Kristina Roepstorff has been a Research Fellow at the Centre for Humanitarian Action (CHA) since September 2019, where she heads the project on Shrinking Humanitarian Space. In this interview, she explains what Shrinking Humanitarian Space is and the challenges it poses for humanitarian action.
Kristina, the Shrinking Civic Space, in other words, the increasing restriction of civil society’s scope for action, is certainly familiar to many. But Shrinking Humanitarian Space – what exactly does that mean?
There is no universal definition of humanitarian space – different actors and organisations interpret the term differently. It was first used by the UNHCR in the 1980s in relation to the scope for negotiation with rebel groups in Central America; in the 1990s it gained popularity through MSF President Rony Brauman. According to Brauman, humanitarian space refers to free access to the affected population, which includes unimpeded communication with them as well as independent control and distribution of aid. The humanitarian space provides the framework for principled humanitarian action. When we speak of Shrinking Humanitarian Space, we mean that it is precisely this humanitarian space that is restricted. This happens, for example, through the increased politicisation of humanitarian assistance, hindered access to the population in need, or stricter legislation, as in the context of migration.
Since the arrest of Carola Rackete, the captain of Sea Watch 3, in June 2019, there has been much talk of criminalising humanitarian aid workers in civil sea rescue. But there are other causes that lead to a Shrinking Humanitarian Space. What are these and what role do they play in the current debate?
Shrinking Humanitarian Space is also caused, for example, by counter-terrorism legislation. This increasingly leads to humanitarian actors no longer having access to affected population groups. For example, certain laws classify humanitarian aid workers as members of a terrorist group and make it more difficult for humanitarian assistance to reach areas controlled by these same groups. This makes it difficult, if not impossible, to provide principled humanitarian assistance. In addition, humanitarian workers are increasingly threatened by attacks, which leads to increased security risks, for example in Somalia, in South Sudan, or in Afghanistan. Especially the local helpers are affected.
The way you describe it, it sounds as if humanitarian work has always been hindered and restricted. Is Shrinking Humanitarian Space just a new hip term?
The question of whether humanitarian assistance has not always been under pressure and has to constantly fight for its space is a fundamental question that is difficult to answer. However, some trends can be identified: Today there are more and more attacks on humanitarian aid workers and stricter legislation is being passed again and again. But it is also clear that there are more humanitarian workers, and humanitarian organisations are increasingly venturing into crisis areas. In addition, the Humanitarian Space is now being discussed more widely in the media, which has led to a changed perception of the topic.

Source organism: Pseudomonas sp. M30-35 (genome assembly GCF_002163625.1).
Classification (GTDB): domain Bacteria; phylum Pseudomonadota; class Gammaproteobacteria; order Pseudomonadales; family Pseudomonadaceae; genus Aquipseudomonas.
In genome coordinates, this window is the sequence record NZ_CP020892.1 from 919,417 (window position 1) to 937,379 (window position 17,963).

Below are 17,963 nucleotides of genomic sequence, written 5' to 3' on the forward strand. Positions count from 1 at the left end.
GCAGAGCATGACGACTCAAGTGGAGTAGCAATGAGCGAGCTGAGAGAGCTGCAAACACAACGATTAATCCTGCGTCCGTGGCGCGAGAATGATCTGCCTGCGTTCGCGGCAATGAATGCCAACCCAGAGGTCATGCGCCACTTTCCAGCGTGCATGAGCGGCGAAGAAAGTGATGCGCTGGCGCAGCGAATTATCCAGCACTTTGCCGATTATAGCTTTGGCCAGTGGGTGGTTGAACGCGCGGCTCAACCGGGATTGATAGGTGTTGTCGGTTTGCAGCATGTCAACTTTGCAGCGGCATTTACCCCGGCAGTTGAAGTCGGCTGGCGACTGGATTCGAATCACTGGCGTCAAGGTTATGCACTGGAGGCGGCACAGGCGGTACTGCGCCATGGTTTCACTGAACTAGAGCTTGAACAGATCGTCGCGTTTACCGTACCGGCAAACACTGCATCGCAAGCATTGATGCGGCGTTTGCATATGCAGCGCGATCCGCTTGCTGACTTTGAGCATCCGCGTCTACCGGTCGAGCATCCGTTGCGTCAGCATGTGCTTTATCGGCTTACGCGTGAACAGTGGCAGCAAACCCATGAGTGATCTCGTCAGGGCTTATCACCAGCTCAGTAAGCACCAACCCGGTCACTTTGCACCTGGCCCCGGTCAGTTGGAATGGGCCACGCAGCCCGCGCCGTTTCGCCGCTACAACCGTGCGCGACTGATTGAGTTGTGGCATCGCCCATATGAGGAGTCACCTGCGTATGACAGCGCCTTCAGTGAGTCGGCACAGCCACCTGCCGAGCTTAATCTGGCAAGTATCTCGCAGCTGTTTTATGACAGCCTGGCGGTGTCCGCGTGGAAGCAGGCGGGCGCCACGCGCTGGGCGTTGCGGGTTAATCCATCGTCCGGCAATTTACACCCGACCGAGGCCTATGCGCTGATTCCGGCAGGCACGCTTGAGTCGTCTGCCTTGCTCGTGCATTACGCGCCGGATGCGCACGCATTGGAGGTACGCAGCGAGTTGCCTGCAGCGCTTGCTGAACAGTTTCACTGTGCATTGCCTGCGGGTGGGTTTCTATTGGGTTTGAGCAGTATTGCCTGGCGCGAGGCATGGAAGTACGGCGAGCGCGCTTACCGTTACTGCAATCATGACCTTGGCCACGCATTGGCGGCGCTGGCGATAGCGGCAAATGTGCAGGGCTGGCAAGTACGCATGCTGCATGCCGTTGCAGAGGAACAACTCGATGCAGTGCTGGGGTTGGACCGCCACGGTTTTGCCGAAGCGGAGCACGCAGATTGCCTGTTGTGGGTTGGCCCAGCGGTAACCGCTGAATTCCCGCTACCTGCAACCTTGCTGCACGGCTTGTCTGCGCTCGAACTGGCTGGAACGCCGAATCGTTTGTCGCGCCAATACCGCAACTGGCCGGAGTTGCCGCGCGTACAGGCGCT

What is the focus of your current research on Shrinking Humanitarian Space at the Centre for Humanitarian Action (CHA)?
My research at CHA currently focuses on migration in the Global North and South, with a focus on Europe. How is the Humanitarian Space restricted in the context of migration to and within Europe, and what can Germany do about it? I also look at counter-terrorism legislation, for example, and examine how this affects humanitarian assistance. I am particularly interested in how the Shrinking Humanitarian Space affects smaller, local actors. The larger humanitarian actors often have more resources and influence to respond to the Shrinking Humanitarian Space. Local actors do not. In the discourse on the Shrinking Humanitarian Space this has so far received too little attention. In order to understand how local actors can be strengthened, also against the background of the localisation agenda since the World Humanitarian Summit 2016, we need to take a closer look here. This is the topic I would like to address at CHA in the near future.
Both the Centre for Humanitarian Action (CHA) and the Maecenata Institute have for some time been dealing from different perspectives with the phenomena of increasing restriction of space for civil society engagement, which are summarised under the terms “Shrinking Civic Space”, “Changing Space” or – with a more specific orientation – “Shrinking Humanitarian Space”. The terms summarise, somewhat diffusely, a whole bundle of state, trans-state and non-state activities that put civil society under pressure. A prominent example is civil sea rescue in the southern Mediterranean. Humanitarian Space and Civic Space overlap as many civil society organisations are active in humanitarian aid – but the objectives of the respective spaces are different. Civic Space refers to the space for civil society, where fundamental rights such as freedom of assembly and expression are at stake, whereas Humanitarian Space refers to the humanitarian aid. More information here.
Kristina Roepstorff has been a research fellow at the Centre for Humanitarian Action (CHA) since September 2019. She leads the research project on Shrinking Humanitarian Space. In her last publication, she discusses the problem of Shrinking Humanitarian Space in Europe.